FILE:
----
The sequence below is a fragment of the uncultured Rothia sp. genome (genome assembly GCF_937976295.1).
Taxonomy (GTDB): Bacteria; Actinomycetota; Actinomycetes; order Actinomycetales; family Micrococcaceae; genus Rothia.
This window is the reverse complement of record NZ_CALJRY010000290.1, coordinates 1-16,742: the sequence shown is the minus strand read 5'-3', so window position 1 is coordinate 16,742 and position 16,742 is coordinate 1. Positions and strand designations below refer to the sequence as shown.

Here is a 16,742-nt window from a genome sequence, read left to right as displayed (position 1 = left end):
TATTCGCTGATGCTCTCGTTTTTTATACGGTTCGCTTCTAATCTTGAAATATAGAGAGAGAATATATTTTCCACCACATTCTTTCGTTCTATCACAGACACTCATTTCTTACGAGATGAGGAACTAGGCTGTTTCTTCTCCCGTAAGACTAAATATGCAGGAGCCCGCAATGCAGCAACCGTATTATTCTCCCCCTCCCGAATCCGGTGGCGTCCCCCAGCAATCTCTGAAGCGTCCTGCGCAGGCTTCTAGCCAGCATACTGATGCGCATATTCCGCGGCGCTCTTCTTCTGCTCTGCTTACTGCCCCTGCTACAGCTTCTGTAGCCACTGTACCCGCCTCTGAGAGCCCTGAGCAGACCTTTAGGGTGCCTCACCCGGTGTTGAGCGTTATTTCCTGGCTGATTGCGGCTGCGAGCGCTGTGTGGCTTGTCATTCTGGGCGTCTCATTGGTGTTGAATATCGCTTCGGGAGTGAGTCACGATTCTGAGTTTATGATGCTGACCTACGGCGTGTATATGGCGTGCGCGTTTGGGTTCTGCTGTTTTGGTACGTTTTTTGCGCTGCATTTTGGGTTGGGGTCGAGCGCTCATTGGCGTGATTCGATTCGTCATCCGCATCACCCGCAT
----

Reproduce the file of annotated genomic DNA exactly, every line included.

The sequence below is a fragment of the uncultured Rothia sp. genome (genome assembly GCF_937976295.1).
Taxonomy (GTDB): Bacteria; Actinomycetota; Actinomycetes; order Actinomycetales; family Micrococcaceae; genus Rothia.
This window is the reverse complement of record NZ_CALJRY010000290.1, coordinates 1-16,742: the sequence shown is the minus strand read 5'-3', so window position 1 is coordinate 16,742 and position 16,742 is coordinate 1. Positions and strand designations below refer to the sequence as shown.

Here is a 16,742-nt window from a genome sequence, read left to right as displayed (position 1 = left end):
TATTCGCTGATGCTCTCGTTTTTTATACGGTTCGCTTCTAATCTTGAAATATAGAGAGAGAATATATTTTCCACCACATTCTTTCGTTCTATCACAGACACTCATTTCTTACGAGATGAGGAACTAGGCTGTTTCTTCTCCCGTAAGACTAAATATGCAGGAGCCCGCAATGCAGCAACCGTATTATTCTCCCCCTCCCGAATCCGGTGGCGTCCCCCAGCAATCTCTGAAGCGTCCTGCGCAGGCTTCTAGCCAGCATACTGATGCGCATATTCCGCGGCGCTCTTCTTCTGCTCTGCTTACTGCCCCTGCTACAGCTTCTGTAGCCACTGTACCCGCCTCTGAGAGCCCTGAGCAGACCTTTAGGGTGCCTCACCCGGTGTTGAGCGTTATTTCCTGGCTGATTGCGGCTGCGAGCGCTGTGTGGCTTGTCATTCTGGGCGTCTCATTGGTGTTGAATATCGCTTCGGGAGTGAGTCACGATTCTGAGTTTATGATGCTGACCTACGGCGTGTATATGGCGTGCGCGTTTGGGTTCTGCTGTTTTGGTACGTTTTTTGCGCTGCATTTTGGGTTGGGGTCGAGCGCTCATTGGCGTGATTCGATTCGTCATCCGCATCACCCGCAT